Many individuals in countries all over the world now recognize the need to recyclewaste, in order to limit the impact on the environment that consumption of various products is having,as well as manage existing non-renewable and renewable resources effectively. Of these, plastic is one material that is becoming increasingly widely recycled.
There are many different types of plastic, and because of this, there are different methods to reprocess and recycle them. Unlike with paper and various metals, vinyl recycling and the repurposing and reusing of other plastics is only just beginning to roll out in some countries and regions of the globe.
As plastics are materials that we use in a variety of different products – from packaging for our food to lining for our floors – it is essential that this is a substance whose production is effectively managed for a more sustainable planet. Thankfully, with the rise of dedicated plastic recycling plants, this is finally becoming a reality.
Many different plastics are now widely recyclable, including PET, High Density Polyethylene, Medium Density Polyethylene, PVC or Vinyl, Low Density Polyethylene, Polypropylene, Polystyrene and ABS. Depending on the recycling plant, different quantities will be accepted for reprocessing and then repurposed and sold on under different forms.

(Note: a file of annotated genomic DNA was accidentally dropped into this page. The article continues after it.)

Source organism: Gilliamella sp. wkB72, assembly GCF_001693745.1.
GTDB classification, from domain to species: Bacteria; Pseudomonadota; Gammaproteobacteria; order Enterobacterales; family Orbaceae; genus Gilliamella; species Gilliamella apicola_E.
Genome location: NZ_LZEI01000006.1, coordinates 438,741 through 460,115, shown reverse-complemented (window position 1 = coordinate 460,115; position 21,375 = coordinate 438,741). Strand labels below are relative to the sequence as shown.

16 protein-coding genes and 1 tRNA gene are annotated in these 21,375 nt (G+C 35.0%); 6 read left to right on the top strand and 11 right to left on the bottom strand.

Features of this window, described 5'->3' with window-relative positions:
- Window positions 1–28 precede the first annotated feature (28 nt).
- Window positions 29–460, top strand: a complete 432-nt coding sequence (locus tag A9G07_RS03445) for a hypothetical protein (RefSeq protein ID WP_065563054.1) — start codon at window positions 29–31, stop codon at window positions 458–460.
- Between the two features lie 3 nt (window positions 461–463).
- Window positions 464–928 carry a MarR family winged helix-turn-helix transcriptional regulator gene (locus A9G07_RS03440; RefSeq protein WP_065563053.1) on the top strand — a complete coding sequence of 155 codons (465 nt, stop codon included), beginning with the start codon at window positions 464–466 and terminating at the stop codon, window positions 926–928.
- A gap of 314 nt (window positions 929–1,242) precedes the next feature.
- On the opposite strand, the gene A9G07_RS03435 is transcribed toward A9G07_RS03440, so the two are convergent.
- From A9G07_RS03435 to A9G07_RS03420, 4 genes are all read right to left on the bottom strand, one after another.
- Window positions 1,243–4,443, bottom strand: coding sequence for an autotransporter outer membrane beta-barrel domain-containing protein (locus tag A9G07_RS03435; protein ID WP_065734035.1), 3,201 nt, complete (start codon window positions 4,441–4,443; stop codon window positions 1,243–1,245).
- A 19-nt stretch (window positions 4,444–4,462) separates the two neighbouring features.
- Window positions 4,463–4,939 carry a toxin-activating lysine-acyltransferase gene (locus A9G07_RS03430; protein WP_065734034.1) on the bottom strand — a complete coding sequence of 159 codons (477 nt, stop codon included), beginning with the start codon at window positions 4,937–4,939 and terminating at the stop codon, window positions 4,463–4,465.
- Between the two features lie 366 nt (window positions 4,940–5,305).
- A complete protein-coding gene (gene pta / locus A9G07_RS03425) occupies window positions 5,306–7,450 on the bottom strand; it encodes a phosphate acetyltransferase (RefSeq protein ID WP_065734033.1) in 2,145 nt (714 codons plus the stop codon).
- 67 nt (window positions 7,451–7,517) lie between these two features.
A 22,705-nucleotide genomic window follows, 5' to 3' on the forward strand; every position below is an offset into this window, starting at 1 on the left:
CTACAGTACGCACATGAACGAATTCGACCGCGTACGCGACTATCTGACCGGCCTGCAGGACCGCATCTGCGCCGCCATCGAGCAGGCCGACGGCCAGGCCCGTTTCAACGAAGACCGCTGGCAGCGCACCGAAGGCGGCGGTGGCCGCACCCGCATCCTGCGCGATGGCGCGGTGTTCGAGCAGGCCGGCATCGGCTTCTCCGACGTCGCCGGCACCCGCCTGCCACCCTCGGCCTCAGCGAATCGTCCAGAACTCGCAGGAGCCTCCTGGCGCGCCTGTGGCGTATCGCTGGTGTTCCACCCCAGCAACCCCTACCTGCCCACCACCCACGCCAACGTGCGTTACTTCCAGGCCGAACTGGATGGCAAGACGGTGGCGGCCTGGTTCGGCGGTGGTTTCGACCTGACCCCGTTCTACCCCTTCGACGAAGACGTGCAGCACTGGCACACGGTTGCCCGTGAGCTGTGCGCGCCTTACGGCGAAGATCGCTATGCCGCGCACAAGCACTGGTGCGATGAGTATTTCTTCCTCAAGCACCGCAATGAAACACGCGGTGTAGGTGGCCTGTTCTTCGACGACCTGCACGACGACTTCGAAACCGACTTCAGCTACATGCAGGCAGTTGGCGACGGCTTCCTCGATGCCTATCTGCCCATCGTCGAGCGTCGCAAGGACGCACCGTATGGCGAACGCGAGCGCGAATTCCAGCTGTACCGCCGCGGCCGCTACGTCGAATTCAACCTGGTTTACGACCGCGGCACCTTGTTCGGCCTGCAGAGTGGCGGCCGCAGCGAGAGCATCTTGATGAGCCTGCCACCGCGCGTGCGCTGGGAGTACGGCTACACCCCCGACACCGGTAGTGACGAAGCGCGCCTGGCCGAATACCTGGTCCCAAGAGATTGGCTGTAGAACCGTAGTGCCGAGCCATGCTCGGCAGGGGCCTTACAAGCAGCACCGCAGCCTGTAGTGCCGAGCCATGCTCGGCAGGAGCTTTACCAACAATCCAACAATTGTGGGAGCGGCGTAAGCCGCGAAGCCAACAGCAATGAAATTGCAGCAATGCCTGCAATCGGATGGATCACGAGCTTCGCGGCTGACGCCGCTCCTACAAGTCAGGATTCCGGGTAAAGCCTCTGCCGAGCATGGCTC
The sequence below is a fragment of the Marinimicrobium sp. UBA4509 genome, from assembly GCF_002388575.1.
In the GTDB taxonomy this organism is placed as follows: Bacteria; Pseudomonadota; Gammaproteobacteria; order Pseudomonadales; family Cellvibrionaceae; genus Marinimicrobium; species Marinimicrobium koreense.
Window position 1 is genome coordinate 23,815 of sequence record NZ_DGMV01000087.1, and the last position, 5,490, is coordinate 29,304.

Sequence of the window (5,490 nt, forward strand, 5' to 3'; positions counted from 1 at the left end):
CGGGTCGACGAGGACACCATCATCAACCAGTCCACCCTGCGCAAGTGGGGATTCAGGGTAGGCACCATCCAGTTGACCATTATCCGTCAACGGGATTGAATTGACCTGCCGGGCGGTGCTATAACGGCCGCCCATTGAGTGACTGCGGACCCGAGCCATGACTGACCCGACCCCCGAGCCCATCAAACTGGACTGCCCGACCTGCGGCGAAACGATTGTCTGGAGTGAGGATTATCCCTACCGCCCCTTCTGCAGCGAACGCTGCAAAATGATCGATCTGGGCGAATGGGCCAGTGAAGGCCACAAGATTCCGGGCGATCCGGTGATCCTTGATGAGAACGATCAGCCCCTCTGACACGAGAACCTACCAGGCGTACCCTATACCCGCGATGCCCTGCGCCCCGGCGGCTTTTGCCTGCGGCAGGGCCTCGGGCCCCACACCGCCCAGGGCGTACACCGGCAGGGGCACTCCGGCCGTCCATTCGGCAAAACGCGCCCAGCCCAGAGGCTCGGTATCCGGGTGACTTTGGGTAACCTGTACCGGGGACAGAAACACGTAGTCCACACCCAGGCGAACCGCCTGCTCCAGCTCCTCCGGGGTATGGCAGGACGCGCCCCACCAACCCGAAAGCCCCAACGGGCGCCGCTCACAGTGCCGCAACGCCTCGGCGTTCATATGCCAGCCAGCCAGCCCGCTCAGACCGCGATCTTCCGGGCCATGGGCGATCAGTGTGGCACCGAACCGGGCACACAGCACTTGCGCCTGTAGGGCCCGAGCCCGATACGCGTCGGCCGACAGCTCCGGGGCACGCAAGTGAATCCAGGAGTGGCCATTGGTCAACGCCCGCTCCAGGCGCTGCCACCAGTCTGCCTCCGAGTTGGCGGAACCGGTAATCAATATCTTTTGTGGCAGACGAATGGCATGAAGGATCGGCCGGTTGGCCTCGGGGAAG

Many consider that it is at this stage that it becomes the responsibility of manufacturers to continue the environmentally responsible work carried out by the recycling plants, and it is becoming increasingly possible to buy recycled plastic products as a result, as companies try to improve their ‘green’ image.
Vinyl recycling is an area of particular interest, as this material is widely used, although many plants did not process this material up until recently. Items that are typically made of vinyl are sturdy plastic products that are extremely hardwearing and make excellent inexpensive fittings in the home. These can include fencing, siding, window trim, guttering and other pipework.
Plants that recycle this particular material will generally regrind the PVC or pulverize it, depending on the needs of the buyer. As vinyl recycling efforts are maximized, the price of this material has actually become lower for the manufacturers, making purchasing recycled material more attractive and enhancing the ‘green’ aspect of the industry.
Prices for manufacturers interested in buying the end products of vinyl recycling or other reprocessed plastics, however, have to bear the brunt of the fluctuations of global markets, although the most reputable recycling plants aim to keep prices as steady as possible and offer their products at competitive tariffs to keep them a viable option.